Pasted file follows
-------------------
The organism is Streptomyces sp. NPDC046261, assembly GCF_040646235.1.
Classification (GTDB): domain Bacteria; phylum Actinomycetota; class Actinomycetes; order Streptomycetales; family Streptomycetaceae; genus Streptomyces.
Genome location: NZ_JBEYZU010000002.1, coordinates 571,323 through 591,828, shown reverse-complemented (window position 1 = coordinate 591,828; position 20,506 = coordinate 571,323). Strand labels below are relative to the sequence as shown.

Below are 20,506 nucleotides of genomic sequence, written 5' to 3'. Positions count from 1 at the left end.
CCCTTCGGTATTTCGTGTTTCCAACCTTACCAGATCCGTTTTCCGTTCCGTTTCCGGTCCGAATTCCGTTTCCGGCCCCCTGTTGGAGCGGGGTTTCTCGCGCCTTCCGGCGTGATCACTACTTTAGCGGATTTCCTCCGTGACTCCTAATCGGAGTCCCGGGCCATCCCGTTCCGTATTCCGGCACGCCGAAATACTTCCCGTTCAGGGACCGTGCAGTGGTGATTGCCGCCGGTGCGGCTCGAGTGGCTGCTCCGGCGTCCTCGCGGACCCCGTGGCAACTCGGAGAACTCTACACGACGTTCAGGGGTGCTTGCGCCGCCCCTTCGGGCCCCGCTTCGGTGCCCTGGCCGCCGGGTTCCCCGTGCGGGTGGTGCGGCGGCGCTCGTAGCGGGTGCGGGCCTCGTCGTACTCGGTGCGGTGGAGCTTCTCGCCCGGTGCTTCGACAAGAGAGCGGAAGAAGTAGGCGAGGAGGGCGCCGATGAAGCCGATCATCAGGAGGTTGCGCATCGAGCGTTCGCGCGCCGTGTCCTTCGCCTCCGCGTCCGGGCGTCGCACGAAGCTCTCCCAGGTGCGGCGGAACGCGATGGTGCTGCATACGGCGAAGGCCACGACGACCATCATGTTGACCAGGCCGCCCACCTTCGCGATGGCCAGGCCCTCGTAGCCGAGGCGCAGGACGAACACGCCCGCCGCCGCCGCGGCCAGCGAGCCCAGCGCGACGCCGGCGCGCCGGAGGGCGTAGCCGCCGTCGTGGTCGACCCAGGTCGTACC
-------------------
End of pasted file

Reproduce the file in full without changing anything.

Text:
The organism is Streptomyces sp. NPDC046261, assembly GCF_040646235.1.
Classification (GTDB): domain Bacteria; phylum Actinomycetota; class Actinomycetes; order Streptomycetales; family Streptomycetaceae; genus Streptomyces.
Genome location: NZ_JBEYZU010000002.1, coordinates 571,323 through 591,828, shown reverse-complemented (window position 1 = coordinate 591,828; position 20,506 = coordinate 571,323). Strand labels below are relative to the sequence as shown.

Below are 20,506 nucleotides of genomic sequence, written 5' to 3'. Positions count from 1 at the left end.
CCCTTCGGTATTTCGTGTTTCCAACCTTACCAGATCCGTTTTCCGTTCCGTTTCCGGTCCGAATTCCGTTTCCGGCCCCCTGTTGGAGCGGGGTTTCTCGCGCCTTCCGGCGTGATCACTACTTTAGCGGATTTCCTCCGTGACTCCTAATCGGAGTCCCGGGCCATCCCGTTCCGTATTCCGGCACGCCGAAATACTTCCCGTTCAGGGACCGTGCAGTGGTGATTGCCGCCGGTGCGGCTCGAGTGGCTGCTCCGGCGTCCTCGCGGACCCCGTGGCAACTCGGAGAACTCTACACGACGTTCAGGGGTGCTTGCGCCGCCCCTTCGGGCCCCGCTTCGGTGCCCTGGCCGCCGGGTTCCCCGTGCGGGTGGTGCGGCGGCGCTCGTAGCGGGTGCGGGCCTCGTCGTACTCGGTGCGGTGGAGCTTCTCGCCCGGTGCTTCGACAAGAGAGCGGAAGAAGTAGGCGAGGAGGGCGCCGATGAAGCCGATCATCAGGAGGTTGCGCATCGAGCGTTCGCGCGCCGTGTCCTTCGCCTCCGCGTCCGGGCGTCGCACGAAGCTCTCCCAGGTGCGGCGGAACGCGATGGTGCTGCATACGGCGAAGGCCACGACGACCATCATGTTGACCAGGCCGCCCACCTTCGCGATGGCCAGGCCCTCGTAGCCGAGGCGCAGGACGAACACGCCCGCCGCCGCCGCGGCCAGCGAGCCCAGCGCGACGCCGGCGCGCCGGAGGGCGTAGCCGCCGTCGTGGTCGACCCAGGTCGTACC